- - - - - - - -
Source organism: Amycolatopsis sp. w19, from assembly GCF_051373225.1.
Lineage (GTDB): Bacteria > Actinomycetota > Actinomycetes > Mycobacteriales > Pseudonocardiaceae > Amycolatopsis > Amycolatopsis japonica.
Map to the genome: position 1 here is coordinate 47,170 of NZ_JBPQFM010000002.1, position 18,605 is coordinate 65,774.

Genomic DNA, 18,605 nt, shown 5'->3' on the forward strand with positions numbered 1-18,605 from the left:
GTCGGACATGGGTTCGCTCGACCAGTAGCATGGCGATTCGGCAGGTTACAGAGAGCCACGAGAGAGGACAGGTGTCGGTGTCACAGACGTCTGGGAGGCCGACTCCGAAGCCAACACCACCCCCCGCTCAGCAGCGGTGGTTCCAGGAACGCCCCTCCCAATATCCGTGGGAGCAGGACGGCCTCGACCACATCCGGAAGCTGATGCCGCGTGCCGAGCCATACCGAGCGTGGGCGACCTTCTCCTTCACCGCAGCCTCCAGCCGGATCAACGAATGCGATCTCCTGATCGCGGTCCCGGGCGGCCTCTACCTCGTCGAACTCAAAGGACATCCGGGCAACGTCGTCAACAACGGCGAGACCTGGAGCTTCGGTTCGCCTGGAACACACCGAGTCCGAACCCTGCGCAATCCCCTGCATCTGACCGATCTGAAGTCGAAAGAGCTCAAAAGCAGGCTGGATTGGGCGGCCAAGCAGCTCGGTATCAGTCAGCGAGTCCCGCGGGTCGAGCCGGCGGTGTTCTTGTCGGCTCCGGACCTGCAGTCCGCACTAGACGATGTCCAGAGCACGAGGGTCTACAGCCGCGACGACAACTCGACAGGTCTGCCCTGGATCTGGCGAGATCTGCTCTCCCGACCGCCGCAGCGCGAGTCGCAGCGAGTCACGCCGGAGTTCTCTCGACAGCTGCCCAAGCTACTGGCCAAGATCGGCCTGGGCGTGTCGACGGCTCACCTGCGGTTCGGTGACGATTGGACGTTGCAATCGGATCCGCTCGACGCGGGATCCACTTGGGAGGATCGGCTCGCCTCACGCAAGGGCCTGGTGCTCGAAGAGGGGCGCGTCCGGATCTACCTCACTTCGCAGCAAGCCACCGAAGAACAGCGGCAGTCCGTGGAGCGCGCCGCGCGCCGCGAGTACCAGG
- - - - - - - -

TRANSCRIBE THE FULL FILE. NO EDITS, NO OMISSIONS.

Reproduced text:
Source organism: Amycolatopsis sp. w19, from assembly GCF_051373225.1.
Lineage (GTDB): Bacteria > Actinomycetota > Actinomycetes > Mycobacteriales > Pseudonocardiaceae > Amycolatopsis > Amycolatopsis japonica.
Map to the genome: position 1 here is coordinate 47,170 of NZ_JBPQFM010000002.1, position 18,605 is coordinate 65,774.

Genomic DNA, 18,605 nt, shown 5'->3' on the forward strand with positions numbered 1-18,605 from the left:
GTCGGACATGGGTTCGCTCGACCAGTAGCATGGCGATTCGGCAGGTTACAGAGAGCCACGAGAGAGGACAGGTGTCGGTGTCACAGACGTCTGGGAGGCCGACTCCGAAGCCAACACCACCCCCCGCTCAGCAGCGGTGGTTCCAGGAACGCCCCTCCCAATATCCGTGGGAGCAGGACGGCCTCGACCACATCCGGAAGCTGATGCCGCGTGCCGAGCCATACCGAGCGTGGGCGACCTTCTCCTTCACCGCAGCCTCCAGCCGGATCAACGAATGCGATCTCCTGATCGCGGTCCCGGGCGGCCTCTACCTCGTCGAACTCAAAGGACATCCGGGCAACGTCGTCAACAACGGCGAGACCTGGAGCTTCGGTTCGCCTGGAACACACCGAGTCCGAACCCTGCGCAATCCCCTGCATCTGACCGATCTGAAGTCGAAAGAGCTCAAAAGCAGGCTGGATTGGGCGGCCAAGCAGCTCGGTATCAGTCAGCGAGTCCCGCGGGTCGAGCCGGCGGTGTTCTTGTCGGCTCCGGACCTGCAGTCCGCACTAGACGATGTCCAGAGCACGAGGGTCTACAGCCGCGACGACAACTCGACAGGTCTGCCCTGGATCTGGCGAGATCTGCTCTCCCGACCGCCGCAGCGCGAGTCGCAGCGAGTCACGCCGGAGTTCTCTCGACAGCTGCCCAAGCTACTGGCCAAGATCGGCCTGGGCGTGTCGACGGCTCACCTGCGGTTCGGTGACGATTGGACGTTGCAATCGGATCCGCTCGACGCGGGATCCACTTGGGAGGATCGGCTCGCCTCACGCAAGGGCCTGGTGCTCGAAGAGGGGCGCGTCCGGATCTACCTCACTTCGCAGCAAGCCACCGAAGAACAGCGGCAGTCCGTGGAGCGCGCCGCGCGCCGCGAGTACCAGG